A young man who thought himself already in love with a nice girl is drawn into a literary drama when he is captured by a deep and stimulating love affair.A young man who thought himself already in love with a nice girl is drawn into a literary drama when he is captured by a deep and stimulating love affair.A young man who thought himself already in love with a nice girl is drawn into a literary drama when he is captured by a deep and stimulating love affair.
But we have no idea how much is real or imagined or roman a clef or the character of the author is identifying too much with his alter ego, as we are told from the outset that what we will be seeing is the magic of the storyteller or puppeteer, watching as he manipulates his characters, trying out different situations in different drafts of a novel, erasing and playing out different scenarios of chance and choice, where art replaces the memory science of "Code 46."
I don't think I was the only audience member, however, who was rooting instead for the tall, dark, handsome young man as Nikolaj Lie Kaas has captivating chemistry with Maria Bonnevie (and I feel really foolish that I couldn't tell from either the film or the Danish credits until I looked at the IMDb listing that she plays both the jilted girlfriend and the adulterous wife).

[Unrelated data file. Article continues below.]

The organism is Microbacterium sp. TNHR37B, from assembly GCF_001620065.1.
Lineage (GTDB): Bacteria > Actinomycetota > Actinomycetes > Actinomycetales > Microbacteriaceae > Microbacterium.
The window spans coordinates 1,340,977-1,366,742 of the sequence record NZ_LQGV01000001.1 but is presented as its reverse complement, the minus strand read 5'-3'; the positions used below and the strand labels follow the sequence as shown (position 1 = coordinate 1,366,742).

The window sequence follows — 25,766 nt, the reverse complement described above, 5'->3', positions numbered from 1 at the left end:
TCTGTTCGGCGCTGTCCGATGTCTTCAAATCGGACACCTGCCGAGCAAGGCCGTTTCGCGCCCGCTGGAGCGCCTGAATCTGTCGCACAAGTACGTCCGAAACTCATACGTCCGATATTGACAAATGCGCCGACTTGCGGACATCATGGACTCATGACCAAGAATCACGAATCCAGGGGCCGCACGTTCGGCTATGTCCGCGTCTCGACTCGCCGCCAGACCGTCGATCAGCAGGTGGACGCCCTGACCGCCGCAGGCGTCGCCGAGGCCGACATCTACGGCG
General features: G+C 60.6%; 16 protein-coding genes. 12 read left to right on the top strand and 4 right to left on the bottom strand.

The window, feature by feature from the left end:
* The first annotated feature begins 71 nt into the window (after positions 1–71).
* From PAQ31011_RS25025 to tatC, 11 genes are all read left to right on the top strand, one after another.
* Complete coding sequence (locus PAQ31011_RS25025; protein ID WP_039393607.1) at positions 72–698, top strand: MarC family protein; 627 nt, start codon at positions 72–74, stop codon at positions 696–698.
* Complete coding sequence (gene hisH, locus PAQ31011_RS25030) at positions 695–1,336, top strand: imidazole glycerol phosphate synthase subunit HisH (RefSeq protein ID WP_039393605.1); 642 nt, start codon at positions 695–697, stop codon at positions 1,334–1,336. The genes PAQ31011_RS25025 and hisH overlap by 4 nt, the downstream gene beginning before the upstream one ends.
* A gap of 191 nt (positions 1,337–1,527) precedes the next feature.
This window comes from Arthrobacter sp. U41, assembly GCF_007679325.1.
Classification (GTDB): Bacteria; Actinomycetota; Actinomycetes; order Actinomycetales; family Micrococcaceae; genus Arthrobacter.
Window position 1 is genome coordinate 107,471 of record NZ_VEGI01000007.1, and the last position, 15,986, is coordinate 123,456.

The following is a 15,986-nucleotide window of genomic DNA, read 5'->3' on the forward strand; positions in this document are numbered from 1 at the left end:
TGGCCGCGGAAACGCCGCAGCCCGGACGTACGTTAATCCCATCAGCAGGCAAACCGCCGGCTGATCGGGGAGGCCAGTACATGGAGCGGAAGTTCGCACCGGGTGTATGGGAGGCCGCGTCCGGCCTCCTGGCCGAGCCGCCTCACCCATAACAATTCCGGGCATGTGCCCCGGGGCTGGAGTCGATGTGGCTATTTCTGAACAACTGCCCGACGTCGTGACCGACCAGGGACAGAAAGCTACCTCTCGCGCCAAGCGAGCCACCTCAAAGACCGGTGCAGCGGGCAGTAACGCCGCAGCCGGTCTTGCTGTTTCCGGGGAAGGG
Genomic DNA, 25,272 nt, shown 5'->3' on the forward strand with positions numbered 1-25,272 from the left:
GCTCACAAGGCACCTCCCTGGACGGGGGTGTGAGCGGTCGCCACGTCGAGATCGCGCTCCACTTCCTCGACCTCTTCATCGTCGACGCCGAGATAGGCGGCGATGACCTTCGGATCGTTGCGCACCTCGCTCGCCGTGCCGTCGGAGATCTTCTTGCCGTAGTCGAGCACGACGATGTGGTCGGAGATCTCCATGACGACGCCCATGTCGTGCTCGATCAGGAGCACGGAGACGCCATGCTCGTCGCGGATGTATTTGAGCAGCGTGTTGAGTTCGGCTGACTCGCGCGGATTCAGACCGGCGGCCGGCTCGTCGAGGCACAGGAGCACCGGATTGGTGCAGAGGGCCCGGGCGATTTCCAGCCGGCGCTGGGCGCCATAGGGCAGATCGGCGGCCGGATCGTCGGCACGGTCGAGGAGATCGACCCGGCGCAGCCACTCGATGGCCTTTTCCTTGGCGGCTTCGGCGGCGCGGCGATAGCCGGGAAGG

The author makes some lame justifications about women needing love and men accidentally falling into it, or some such, that doesn't quite make sense and the film is supposed to be illustrating the point that a man has to learn about hurt as a price to be able to love. The author's self-understanding I suppose is illustrated by him reading his book's dedication to his wife in a desperate plea for her to forgive him all his inattention, etc. as he needs her for his art, so she shouldn't look for passion elsewhere.
But we're left more with the very powerful visuals of the different versions of how he imagined her possible affair could have started (a la "Brief Encounter") and its ramifications or concluded, and the feeling that the older guy was a smug deus ex machina.
In the things one can learn from the movies department: we also get a nice tour of Copenhagen-- people can smoke anywhere, even on the subway, and do, constantly; restaurant bathrooms have real terry cloth towels; the Hilton is really luxurious; Danes and Swedes don't seem to exchange cell hone numbers; and, like in "Italian for Beginners," Danes seem to think of Italy as the place to go for romance.
- Sep 15, 2004